Saddened by the destruction of the recent fires I decided to reprint some of the 8x10 negatives I made when living in Cann River during the 80s. This place to me was the centre of the universe, being close to pristine coast, cool temperate rainforests and only a short drive to the Australian Alps. From what I can ascertain very little has remained untouched by the fires. As well as 8x10s I also have 6x6 negs from the 80s and 4x5s from subsequent revisits to the area. I doubt that I will see it in anything like that condition again. The following are contact prints made on Ilford MGFB Warmtone developed in ID-78. Unfortunately the huge scans have suffered greatly in their reduction for web viewing, but that's life. My homage to a once beautiful country.
Podocarpus aff. lawrenci, Errinundra Plum Pine. Known from only a few locations in the Errinundra Plateau region, these few small groups of trees are the only remnants from the time when Tasmania was joined to the Australian mainland at the time of the last ice age. (Two views: 480mm Rodenstock Apo-Ronar, FP4 at ASA 64, Rodinal 1+50)
Cliff, The Sisters (also known as Three Sisters). A rocky escarpment formed by uplifting of Devonian sediments, and dramatic in presence. The front standard had to be raised to such an extent that a shadow occurs at the bottom of the neg, from upper bellows. (480mm Rodenstock Apo-Ronar, FP4 at ASA 25, ABC Pyro.)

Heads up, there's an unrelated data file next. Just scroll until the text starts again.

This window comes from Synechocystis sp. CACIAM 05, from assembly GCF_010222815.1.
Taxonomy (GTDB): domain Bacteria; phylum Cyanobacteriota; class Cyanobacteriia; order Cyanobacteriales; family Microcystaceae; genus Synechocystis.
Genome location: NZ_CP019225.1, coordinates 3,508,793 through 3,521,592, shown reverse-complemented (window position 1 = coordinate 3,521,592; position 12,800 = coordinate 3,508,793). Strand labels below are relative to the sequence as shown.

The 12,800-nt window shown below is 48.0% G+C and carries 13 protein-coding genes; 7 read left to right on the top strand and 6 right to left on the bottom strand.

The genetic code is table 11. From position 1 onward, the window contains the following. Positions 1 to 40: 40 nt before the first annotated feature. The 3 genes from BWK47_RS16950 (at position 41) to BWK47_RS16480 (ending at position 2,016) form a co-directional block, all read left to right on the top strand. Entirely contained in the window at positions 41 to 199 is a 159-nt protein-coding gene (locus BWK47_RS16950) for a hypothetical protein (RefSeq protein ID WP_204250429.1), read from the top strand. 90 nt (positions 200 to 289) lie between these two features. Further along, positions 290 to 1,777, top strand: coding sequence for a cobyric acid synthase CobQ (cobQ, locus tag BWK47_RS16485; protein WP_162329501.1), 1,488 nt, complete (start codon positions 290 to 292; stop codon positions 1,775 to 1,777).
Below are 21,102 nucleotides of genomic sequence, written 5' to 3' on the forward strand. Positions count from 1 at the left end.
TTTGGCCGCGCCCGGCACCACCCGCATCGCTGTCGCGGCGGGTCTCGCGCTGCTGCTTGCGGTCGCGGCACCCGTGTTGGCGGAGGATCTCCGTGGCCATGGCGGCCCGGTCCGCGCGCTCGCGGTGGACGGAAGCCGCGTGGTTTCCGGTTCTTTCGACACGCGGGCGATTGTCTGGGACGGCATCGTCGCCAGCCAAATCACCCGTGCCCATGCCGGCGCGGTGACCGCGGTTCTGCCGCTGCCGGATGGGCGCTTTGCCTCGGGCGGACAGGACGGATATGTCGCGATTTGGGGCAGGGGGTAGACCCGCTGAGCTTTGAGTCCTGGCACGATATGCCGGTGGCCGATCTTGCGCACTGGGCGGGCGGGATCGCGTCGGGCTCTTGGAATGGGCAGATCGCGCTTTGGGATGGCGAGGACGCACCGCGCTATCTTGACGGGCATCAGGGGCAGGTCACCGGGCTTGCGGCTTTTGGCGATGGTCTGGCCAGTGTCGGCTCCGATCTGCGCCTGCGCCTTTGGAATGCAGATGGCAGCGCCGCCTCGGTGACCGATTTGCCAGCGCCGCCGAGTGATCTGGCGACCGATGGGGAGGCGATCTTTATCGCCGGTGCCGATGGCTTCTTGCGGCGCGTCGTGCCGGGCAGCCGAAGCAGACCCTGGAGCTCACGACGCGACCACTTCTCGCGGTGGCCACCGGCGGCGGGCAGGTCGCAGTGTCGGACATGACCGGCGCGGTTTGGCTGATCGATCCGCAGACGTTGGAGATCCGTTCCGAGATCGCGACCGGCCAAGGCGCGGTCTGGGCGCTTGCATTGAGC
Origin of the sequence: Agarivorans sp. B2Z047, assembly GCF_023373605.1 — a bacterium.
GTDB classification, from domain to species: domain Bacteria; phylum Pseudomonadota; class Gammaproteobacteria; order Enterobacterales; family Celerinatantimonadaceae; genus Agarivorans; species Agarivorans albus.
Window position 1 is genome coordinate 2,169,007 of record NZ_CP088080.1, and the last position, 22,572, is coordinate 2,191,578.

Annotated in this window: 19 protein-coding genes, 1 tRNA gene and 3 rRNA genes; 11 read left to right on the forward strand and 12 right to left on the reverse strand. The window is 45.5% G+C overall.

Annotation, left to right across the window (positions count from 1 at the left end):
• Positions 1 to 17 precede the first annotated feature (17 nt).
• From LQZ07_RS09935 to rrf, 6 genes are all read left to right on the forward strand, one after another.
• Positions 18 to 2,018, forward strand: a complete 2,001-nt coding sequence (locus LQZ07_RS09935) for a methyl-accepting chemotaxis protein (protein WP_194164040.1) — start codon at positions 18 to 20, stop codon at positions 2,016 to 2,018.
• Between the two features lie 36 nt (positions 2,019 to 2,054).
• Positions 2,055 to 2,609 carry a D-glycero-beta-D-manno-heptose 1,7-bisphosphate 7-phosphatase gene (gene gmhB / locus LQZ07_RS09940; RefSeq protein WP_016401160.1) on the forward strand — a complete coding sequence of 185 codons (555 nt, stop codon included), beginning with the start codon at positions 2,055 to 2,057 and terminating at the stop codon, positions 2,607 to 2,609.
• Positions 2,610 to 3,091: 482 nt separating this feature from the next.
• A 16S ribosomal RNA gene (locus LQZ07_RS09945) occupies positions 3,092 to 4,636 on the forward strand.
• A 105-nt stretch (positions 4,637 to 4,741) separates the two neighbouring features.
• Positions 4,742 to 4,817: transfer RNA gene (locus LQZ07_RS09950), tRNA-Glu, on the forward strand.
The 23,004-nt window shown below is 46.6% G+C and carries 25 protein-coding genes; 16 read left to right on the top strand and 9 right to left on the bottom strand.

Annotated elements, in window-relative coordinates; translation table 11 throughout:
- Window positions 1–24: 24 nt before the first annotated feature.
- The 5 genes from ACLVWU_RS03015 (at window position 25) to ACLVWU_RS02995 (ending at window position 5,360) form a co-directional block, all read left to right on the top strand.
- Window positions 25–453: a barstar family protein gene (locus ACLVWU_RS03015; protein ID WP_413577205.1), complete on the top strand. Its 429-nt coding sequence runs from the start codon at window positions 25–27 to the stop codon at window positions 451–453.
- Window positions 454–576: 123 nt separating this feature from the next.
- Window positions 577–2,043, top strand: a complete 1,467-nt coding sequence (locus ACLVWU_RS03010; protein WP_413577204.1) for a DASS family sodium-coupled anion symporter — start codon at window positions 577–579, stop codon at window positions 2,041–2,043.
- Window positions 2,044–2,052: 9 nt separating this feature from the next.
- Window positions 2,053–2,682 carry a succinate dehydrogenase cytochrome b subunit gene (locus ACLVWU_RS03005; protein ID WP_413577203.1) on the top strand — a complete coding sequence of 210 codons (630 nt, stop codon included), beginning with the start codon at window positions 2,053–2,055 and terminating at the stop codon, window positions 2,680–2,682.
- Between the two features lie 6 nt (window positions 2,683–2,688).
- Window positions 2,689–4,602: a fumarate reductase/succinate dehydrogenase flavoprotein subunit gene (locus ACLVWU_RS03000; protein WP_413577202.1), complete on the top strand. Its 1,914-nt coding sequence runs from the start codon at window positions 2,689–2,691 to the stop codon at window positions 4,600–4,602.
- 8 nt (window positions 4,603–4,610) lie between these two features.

Clematis aristata, Mountain Clematis, can be found climbing into the crowns of tall forest trees. A beautiful sight, as I saw last November when I traveled through the area. I resolved to return with some cameras in Spring 2020, but alas what I saw is sadly no longer there. It'll return, but not in my lifetime. This specimen was climbing well into the crown of a Mountain Ash tree. (Tri-X at ASA160, 480mm Apo-Ronar, HC110 1+15.)
Mountain Clematis on log. These wonderful plants climb and scramble over everything and are a truly beautiful sight. (FP4 at ASA50, 480mm Apo Ronar.)
Morinda jasminoides, Jasmine Morinda. Another example of botanical diversity in temperate rainforests. This one in Lind National Park. (TXP at ASA160, 10" Commercial Ektar, HC110 1+15.)
Forest Regrowth. Three years after the 1983 fires in the area, this patch of bush is regenerating nicely. But it takes time. Fire-killed trees remain standing as stark reminders of what has passed. (FP4 at ASA64, 10" Commercial Ektar, D7 Pyro.)